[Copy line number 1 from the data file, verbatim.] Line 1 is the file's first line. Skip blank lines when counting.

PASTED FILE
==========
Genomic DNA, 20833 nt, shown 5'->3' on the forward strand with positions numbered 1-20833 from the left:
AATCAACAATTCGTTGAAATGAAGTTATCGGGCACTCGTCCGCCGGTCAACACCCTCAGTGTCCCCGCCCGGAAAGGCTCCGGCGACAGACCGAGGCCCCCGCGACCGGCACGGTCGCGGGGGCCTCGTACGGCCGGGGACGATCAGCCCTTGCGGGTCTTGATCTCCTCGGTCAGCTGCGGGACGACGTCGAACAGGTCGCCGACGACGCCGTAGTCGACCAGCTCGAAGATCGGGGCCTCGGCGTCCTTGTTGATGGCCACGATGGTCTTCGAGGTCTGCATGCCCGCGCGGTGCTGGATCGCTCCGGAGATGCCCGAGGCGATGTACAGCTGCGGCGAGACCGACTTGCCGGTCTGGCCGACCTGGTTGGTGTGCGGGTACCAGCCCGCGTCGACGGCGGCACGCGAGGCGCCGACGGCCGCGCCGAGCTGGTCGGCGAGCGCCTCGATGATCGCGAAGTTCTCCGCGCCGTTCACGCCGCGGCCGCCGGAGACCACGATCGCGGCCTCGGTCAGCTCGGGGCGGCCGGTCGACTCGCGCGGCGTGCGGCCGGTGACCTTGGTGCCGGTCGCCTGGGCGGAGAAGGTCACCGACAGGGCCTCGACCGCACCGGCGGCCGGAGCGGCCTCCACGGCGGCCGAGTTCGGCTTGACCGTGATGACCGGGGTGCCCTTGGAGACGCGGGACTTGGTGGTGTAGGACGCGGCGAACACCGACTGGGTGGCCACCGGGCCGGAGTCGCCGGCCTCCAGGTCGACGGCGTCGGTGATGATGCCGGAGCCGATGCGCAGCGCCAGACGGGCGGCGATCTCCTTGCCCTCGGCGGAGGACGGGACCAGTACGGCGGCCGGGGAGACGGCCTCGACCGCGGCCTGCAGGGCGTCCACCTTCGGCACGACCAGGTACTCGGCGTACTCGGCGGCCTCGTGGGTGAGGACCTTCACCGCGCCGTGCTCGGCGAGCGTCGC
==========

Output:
Genomic DNA, 20833 nt, shown 5'->3' on the forward strand with positions numbered 1-20833 from the left: